Lower naval gazing…
I went below!
Apropos of the last post on Notorious, the caravel…
We attended the Wooden Boat Festival and I went aboard this amazing replica.
Lack of space is the most intense sensation – I had thought caravels were so much bigger.
The solidity of the timbers.
The pure functionality of the space below.
Staggered at finding a fireplace and asked if that was historically correct. It appears yes. They cooked their food this way. Stone pavers beneath the fire were ballast for the craft.
Looking down through the gratings into an overall blackness and was reminded of the oubliette that features in my first book, The Stumpwork Robe.
Looking up through the gratings, it occurred to me that African slaves being transported to Europe would have seen this view. Just the sky, a glimpse of the freedom that was and might never be again. The same view for convicts being transported to Australia on different vessels three hundred years later.
The experience of going aboard was one to be cherished … but I can tell you this, I would no more have wanted to sail from Lisbon to the Ivory Coast on a vessel like this than to swim around Cape Horn. The sailors were profoundly brave, the drive to explore remarkable!
Fascinated to see your pictures, Prue, and I agree that I thought caravels were larger than this. It doesn’t look as though there would be much room for cargo. Many years ago we went aboard a replica of one of the three ships which sailed to New England with the Pilgrim Fathers in the seventeenth century, but it wasn’t full size. Two-thirds, I think. As far as I remember, it was a similar size to your ship. It was part of an round Britain cruise for sailing ships of all kinds. When we were in Denmark for a conference we saw original Viking ships which had been excavated as well as exact replicas which they sailed and rowed. Like you I’m filled with huge admiration for the sailors who manned these ships, and also for the families who entrusted themselves to wild embrace of the oceans.
From what I can gather, Ann, this vessel is built exactly to the specs of the original caravel design. I agree – little room for cargo, but I am wondering if beneath the living quarters, deep in the hold, there would be even more room for storage.
It’s changed my image of the original vessels so much. Do you know there isn’t another caravel in the world?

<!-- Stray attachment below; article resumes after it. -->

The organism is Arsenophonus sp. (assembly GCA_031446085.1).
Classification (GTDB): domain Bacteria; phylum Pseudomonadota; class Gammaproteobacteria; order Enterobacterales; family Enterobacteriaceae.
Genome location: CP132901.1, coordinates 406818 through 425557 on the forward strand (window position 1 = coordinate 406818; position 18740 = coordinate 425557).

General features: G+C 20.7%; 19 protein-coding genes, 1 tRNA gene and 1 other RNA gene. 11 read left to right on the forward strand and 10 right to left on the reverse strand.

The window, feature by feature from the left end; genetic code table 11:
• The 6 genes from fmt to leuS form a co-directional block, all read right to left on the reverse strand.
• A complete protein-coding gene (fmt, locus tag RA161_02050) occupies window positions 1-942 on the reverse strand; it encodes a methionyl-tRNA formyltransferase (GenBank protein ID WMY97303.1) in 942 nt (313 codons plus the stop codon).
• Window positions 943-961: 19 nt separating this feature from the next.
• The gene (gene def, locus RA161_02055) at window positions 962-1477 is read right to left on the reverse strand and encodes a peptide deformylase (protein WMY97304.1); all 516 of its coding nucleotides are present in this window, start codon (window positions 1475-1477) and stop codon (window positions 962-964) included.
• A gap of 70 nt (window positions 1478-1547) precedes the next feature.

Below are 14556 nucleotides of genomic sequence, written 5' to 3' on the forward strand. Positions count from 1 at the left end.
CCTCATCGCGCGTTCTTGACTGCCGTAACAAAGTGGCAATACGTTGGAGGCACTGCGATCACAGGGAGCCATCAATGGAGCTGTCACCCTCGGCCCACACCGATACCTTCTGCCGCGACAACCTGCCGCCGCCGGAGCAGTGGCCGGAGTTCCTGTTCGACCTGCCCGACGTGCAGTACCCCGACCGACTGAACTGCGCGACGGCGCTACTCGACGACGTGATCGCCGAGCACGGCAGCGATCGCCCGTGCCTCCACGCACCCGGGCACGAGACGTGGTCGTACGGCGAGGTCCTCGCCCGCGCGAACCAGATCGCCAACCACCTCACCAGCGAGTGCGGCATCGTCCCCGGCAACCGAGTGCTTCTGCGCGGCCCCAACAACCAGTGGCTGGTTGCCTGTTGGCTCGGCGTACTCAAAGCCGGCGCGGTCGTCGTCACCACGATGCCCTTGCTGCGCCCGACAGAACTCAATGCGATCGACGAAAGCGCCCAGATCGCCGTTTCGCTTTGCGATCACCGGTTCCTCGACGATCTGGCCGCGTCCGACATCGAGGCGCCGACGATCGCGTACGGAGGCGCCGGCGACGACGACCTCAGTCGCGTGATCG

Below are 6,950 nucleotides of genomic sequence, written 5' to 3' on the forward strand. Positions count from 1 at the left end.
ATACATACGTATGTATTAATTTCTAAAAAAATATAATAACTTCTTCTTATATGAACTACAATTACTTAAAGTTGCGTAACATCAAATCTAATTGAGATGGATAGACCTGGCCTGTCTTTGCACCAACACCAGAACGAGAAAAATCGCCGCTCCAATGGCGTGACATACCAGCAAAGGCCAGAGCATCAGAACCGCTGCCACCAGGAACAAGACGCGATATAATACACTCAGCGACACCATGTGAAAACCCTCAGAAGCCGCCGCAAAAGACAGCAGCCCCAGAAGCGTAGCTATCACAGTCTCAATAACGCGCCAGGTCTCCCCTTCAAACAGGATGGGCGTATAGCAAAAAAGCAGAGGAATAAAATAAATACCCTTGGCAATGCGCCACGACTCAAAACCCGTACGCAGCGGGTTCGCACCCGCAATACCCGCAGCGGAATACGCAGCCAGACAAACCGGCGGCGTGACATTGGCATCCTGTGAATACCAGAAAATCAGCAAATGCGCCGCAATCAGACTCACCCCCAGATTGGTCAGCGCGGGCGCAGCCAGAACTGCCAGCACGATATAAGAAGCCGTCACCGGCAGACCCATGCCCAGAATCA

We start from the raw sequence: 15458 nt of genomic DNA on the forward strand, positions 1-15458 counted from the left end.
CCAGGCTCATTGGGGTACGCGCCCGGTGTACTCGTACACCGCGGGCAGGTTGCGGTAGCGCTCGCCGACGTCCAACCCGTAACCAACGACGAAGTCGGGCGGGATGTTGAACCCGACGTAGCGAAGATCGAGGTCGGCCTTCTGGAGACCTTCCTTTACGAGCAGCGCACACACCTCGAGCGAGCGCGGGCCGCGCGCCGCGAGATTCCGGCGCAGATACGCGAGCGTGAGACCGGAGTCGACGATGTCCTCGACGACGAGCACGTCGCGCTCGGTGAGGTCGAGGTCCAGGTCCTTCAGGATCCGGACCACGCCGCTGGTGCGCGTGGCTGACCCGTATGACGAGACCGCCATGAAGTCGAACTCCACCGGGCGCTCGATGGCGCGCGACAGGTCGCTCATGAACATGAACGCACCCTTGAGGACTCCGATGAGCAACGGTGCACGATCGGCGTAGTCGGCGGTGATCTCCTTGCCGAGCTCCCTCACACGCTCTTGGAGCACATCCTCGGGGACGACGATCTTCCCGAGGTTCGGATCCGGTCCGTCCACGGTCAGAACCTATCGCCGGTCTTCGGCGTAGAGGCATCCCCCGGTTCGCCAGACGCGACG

300 years later, ships were so much bigger, maritime design so much more developed. Let’s face it, in the fifteenth century, most sailors were just getting over the idea that the world wasn’t flat!
Amazing! The ship looks so rickety it scares me to think of this vessel actually crossing the ocean. Has it?
Hallo, J.G., welcome to my blog. Trust me, it wasn’t ricketty at all, it was so unbelievably solid, one wonders how it actually floated. The work of a dedicated shipwright is evident. And yes, it sailed from Victoria in Australia, across Bass Strait to Tasmania for the festival. It travels to other maritime festivals around Australia. Bass Strait is a pretty unsound stretch of water (see the disasters of the international Sydney-Hobart Yacht Race) and it managed it very well.
All I can say is “wow”! Thank you for the additional information. 😀
Amazing photos. I got such a feeling of claustrophobia. You’re right that those sailors were brave!
I have dreadful claustrophobia, Anne, which makes flying a nightmare. And one would think this vessel would generate such a feeling. In the time I was on board, I certainly didn’t feel like that, but maybe subconsciously I knew it was a fleeting visit and I could escape. That said, I was brought up on a beautiful wooden yacht in my childhood (my grandfather’s) and my favourite thing was to go below and burrow into the sails he stored on one of the bunks in the second cabin and go to sleep, so perhaps shipwise claustrophobia isn’t as strong as plane claustrophobia!
It always amazes me how people coped with travel etc in the past. On such a vessel I would be both claustophobic and seasick, so probably wouldn’t survive! But then I’ve been brought up soft. They didn’t know any different then.
For what its worth Nikalee, even the most seasoned sailor gets seasick. You’d be in good company.